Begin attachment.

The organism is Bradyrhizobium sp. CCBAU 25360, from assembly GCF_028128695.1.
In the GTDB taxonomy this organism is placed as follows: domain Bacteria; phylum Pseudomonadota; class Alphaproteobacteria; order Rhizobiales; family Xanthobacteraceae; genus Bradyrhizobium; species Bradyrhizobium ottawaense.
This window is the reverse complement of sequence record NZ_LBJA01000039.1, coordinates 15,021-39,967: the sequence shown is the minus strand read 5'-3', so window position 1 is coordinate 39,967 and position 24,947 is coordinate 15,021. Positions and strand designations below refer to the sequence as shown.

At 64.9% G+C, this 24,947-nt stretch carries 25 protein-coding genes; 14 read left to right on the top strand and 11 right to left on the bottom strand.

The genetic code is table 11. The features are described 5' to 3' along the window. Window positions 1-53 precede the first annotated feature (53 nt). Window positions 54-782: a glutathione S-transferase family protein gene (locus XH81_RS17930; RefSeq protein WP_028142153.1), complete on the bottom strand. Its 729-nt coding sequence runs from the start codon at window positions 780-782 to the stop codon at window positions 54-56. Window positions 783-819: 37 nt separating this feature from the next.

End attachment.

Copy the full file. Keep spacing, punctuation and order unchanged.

The organism is Bradyrhizobium sp. CCBAU 25360, from assembly GCF_028128695.1.
In the GTDB taxonomy this organism is placed as follows: domain Bacteria; phylum Pseudomonadota; class Alphaproteobacteria; order Rhizobiales; family Xanthobacteraceae; genus Bradyrhizobium; species Bradyrhizobium ottawaense.
This window is the reverse complement of sequence record NZ_LBJA01000039.1, coordinates 15,021-39,967: the sequence shown is the minus strand read 5'-3', so window position 1 is coordinate 39,967 and position 24,947 is coordinate 15,021. Positions and strand designations below refer to the sequence as shown.

At 64.9% G+C, this 24,947-nt stretch carries 25 protein-coding genes; 14 read left to right on the top strand and 11 right to left on the bottom strand.

The genetic code is table 11. The features are described 5' to 3' along the window. Window positions 1-53 precede the first annotated feature (53 nt). Window positions 54-782: a glutathione S-transferase family protein gene (locus XH81_RS17930; RefSeq protein WP_028142153.1), complete on the bottom strand. Its 729-nt coding sequence runs from the start codon at window positions 780-782 to the stop codon at window positions 54-56. Window positions 783-819: 37 nt separating this feature from the next.